by Mark Greig
Hic iacet Arthurus, rex quondam, rexque futurus.
Here lies Arthur, the once and future king.
After five seasons, sixty-five episodes, 'The Diamond of the Day' brought Merlin to a somewhat satisfying end. It wasn't a perfect episode, indeed there was much which annoyed the hell out of me (more on that later), but it did manage to wrap up Merlin and Arthur's story in a way that should please fans' hearts and minds. A word of warning: you will need hankies. Lots of hankies. This is going to get emotional.
Once again the writers managed to remain true to the popular legends while giving them the typical Merlin twist. As was prophesied, Arthur fell in battle at Camlann, slain by Mordred, who was then quickly killed by Arthur. Too quickly, if you ask me. The poor lad was killed before he could even utter a second line of dialogue. Even Evil Lord Lynly got a better send off than this. Poor Mordred. Ignored for most of the season, his character development rushed through in a single episode and then killed off without a second thought once he'd done what he was supposed to.
But enough about the druid boy. He's dead and there's nothing to be done about it. Time to get back to the really important issue here, namely the writer finally acknowledging that Merlin and Arthur, not Gwen and Arthur, is the central love story of this show. I don't know how anyone can watch this episode and still doubt the love these two have for each other. Even learning that Merlin had been lying to him all this time couldn't crush Arthur's love for his loyal servant.
The best part of the finale was their final road trip to Avalon, which more than made up for previous one's shocking Merthur shortage. This entire episode was just wall to wall Merthur action as Merlin finally, FINALLY, told Arthur his secret. Phew. I was worried that he was going to wait until Arthur uttered his last breath before decided to come out of the magical closet. True, I would've preferred if he'd told him, say, two seasons ago, but I am happy we got to have almost an entire episode devoted to Arthur dealing with this revelation.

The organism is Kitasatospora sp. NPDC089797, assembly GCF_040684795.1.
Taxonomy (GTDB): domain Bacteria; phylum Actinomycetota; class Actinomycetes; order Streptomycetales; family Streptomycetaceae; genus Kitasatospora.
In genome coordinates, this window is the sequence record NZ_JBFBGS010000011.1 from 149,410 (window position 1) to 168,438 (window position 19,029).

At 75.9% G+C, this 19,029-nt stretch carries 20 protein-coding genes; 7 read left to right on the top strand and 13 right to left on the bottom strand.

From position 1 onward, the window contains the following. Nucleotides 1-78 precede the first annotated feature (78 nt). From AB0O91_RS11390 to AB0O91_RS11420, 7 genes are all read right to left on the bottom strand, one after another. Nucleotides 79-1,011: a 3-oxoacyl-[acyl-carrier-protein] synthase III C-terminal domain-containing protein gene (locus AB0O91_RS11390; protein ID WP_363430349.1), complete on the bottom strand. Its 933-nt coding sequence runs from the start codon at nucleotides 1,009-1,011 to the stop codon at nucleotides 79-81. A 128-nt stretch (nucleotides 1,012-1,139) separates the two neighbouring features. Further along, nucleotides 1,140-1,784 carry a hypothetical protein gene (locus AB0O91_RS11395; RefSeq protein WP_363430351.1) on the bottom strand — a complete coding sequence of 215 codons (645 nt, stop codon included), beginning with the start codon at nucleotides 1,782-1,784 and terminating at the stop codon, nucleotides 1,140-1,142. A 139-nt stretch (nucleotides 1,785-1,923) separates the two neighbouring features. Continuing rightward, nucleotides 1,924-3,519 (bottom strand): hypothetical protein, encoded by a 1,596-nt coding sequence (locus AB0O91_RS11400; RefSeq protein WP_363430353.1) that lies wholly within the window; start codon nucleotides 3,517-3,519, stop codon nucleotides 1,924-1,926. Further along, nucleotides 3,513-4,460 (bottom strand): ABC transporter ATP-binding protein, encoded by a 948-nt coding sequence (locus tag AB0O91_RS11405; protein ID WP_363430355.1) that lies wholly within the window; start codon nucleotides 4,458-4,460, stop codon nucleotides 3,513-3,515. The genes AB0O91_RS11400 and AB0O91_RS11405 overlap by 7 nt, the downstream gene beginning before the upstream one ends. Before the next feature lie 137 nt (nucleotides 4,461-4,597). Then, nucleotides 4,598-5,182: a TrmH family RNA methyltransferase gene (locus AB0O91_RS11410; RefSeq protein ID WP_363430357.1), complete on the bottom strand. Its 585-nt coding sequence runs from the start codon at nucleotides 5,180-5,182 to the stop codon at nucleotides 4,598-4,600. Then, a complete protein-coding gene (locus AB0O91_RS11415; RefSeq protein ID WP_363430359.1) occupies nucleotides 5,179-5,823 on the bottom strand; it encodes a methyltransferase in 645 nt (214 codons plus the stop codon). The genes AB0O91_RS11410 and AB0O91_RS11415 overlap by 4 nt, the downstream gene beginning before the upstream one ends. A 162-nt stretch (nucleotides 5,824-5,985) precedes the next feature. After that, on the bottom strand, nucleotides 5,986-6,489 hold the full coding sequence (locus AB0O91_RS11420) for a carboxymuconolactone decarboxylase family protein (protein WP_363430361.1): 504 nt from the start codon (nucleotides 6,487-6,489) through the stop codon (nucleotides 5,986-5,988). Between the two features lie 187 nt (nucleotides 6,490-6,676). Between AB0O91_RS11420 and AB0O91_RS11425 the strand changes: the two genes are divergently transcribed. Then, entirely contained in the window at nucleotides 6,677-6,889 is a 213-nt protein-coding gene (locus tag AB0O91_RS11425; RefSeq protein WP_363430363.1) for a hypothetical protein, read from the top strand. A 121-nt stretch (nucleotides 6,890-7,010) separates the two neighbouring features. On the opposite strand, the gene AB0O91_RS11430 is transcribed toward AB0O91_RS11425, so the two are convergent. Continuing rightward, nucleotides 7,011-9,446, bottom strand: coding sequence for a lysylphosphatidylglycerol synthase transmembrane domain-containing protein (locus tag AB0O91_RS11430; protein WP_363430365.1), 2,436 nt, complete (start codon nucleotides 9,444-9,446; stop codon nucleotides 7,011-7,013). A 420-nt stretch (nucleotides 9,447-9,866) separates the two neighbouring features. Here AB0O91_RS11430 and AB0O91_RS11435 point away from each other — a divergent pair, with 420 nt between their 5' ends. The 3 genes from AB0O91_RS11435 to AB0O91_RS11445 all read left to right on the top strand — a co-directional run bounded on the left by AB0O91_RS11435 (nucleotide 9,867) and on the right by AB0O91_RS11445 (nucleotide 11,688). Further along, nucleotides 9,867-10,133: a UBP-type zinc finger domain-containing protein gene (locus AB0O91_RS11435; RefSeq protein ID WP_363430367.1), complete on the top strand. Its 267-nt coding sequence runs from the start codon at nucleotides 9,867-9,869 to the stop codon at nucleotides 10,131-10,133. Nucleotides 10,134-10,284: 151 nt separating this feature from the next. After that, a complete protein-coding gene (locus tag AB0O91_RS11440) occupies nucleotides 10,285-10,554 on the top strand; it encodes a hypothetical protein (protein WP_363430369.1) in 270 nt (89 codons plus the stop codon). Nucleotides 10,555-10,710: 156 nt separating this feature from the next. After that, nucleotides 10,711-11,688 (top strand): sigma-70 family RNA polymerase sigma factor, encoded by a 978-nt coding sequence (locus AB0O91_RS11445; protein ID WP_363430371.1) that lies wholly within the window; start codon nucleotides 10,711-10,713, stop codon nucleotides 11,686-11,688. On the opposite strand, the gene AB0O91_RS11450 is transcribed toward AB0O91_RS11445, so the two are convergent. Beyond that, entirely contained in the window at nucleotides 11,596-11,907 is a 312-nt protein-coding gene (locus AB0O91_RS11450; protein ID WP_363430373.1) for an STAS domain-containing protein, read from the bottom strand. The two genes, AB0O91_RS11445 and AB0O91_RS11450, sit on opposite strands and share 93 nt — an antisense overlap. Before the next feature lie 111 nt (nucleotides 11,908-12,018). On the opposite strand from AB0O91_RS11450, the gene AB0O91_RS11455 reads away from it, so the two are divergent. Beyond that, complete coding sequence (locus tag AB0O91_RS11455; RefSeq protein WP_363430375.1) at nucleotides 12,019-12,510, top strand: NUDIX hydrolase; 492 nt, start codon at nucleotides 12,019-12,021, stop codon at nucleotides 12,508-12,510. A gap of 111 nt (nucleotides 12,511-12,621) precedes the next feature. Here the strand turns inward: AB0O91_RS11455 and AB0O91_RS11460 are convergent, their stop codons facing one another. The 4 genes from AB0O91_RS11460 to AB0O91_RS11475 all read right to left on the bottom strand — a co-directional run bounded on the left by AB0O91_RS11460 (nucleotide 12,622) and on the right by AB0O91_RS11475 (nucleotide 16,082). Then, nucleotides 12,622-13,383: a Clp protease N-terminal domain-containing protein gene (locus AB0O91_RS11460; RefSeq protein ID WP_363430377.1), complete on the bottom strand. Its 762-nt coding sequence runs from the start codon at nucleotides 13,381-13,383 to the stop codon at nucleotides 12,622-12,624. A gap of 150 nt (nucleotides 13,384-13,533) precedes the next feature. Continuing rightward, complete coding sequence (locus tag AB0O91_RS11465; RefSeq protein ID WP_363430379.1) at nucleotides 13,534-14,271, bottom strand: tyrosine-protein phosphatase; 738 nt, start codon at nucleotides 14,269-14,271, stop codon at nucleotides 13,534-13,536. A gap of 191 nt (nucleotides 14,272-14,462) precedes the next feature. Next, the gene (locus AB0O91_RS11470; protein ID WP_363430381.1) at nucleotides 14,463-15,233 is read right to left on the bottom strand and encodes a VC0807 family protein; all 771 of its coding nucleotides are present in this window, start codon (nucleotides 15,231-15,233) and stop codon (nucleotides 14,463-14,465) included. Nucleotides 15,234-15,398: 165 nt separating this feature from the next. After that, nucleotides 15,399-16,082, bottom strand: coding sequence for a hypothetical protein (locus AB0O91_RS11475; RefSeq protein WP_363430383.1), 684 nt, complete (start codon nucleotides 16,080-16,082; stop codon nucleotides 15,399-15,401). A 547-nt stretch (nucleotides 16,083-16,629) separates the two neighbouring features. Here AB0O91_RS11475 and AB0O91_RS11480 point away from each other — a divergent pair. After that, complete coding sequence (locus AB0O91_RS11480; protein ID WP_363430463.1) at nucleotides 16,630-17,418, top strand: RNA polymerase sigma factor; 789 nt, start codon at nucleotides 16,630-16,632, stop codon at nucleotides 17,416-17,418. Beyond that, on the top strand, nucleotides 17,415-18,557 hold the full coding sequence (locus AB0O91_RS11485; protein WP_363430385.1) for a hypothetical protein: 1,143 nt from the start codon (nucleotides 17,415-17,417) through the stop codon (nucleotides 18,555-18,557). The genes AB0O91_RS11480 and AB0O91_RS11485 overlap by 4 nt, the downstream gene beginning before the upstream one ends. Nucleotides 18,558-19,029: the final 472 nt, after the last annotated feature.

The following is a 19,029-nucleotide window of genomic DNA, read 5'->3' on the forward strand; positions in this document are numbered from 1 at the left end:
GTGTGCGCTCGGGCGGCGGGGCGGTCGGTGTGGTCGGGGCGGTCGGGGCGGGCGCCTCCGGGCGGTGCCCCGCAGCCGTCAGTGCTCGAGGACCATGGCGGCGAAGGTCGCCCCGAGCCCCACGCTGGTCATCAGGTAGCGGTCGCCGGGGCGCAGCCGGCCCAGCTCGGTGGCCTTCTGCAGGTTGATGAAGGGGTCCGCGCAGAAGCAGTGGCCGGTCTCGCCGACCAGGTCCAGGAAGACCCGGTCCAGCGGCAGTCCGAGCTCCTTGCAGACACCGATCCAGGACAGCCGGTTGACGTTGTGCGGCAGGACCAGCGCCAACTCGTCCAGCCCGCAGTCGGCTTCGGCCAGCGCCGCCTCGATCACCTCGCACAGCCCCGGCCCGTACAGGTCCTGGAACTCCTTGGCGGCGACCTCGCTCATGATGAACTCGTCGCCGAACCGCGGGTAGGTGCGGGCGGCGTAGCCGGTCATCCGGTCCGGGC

It goes without saying that Colin Morgan and Bradley James both excelled themselves. They have never been better than they were here. Arthur was understandably hurt that the one person he trusted more than anyone just so happens to be a sorcerer. But since he has never shared his father's intense hatred for those who practice magic, he got over that rather quickly. Once he realised everything that Merlin has done for him over the years, he was so grateful he even apologised for treating him so badly agreed to give him two days off. Blimey. Arthur giving Merlin time off. He must be dying.
I will admit to getting a little misty eyed over their final scenes together. Even though I saw it coming five years ago, I was surprised at how much Arthur's death actually affected me. I've seen dozens of different versions of this story, from John Boorman's Excalibur to the horrendous First Knight with Sean Connery and Richard Gere (I was young and foolish and there was nothing else on). All have featured the death of Arthur in one way or another and none of them got so much as a single tear out of me.
But Merlin is different, because Merlin is the first screen version of the Arthurian legends I can think of to feature an Arthur I actually liked and cared about. He may have often been a pampered brat who couldn't even get dressed without Merlin's help, but I liked this version of the Once and Future King and was sad to see him die. Especially since he left poor Merlin heartbroken. We have never seen the young warlock cry this much before.
Merlin and Arthur's relationship is the cornerstone of the entire series and it was right that they be the focus of the final episode. The only downside was that this left little room for the other characters. While some got the endings they deserved, others weren't so lucky. I've already mentioned how underwhelming Mordred's death was, so now I'm going to rant for a bit about how angry I am about Morgana.
I have seen some seriously lame TV deaths in my time, from Tasha Yar getting zapped by that annoying oil monster, to Gwaine and Mordred in this very episode, but this one takes the cake. Along with Merlin, Arthur and Gwen, Morgana is one of the series' central characters as well as its principle villain. And that is how they decided to finish her story? Did the producers blow all the FX budget on Camlann that they couldn't afford to give us magical showdown between Merlin and Morgana that we'd all been patiently waiting for? I can't help but feel cheated. And I feel really sorry for poor Katie McGrath. She deserved better ending for her character than this.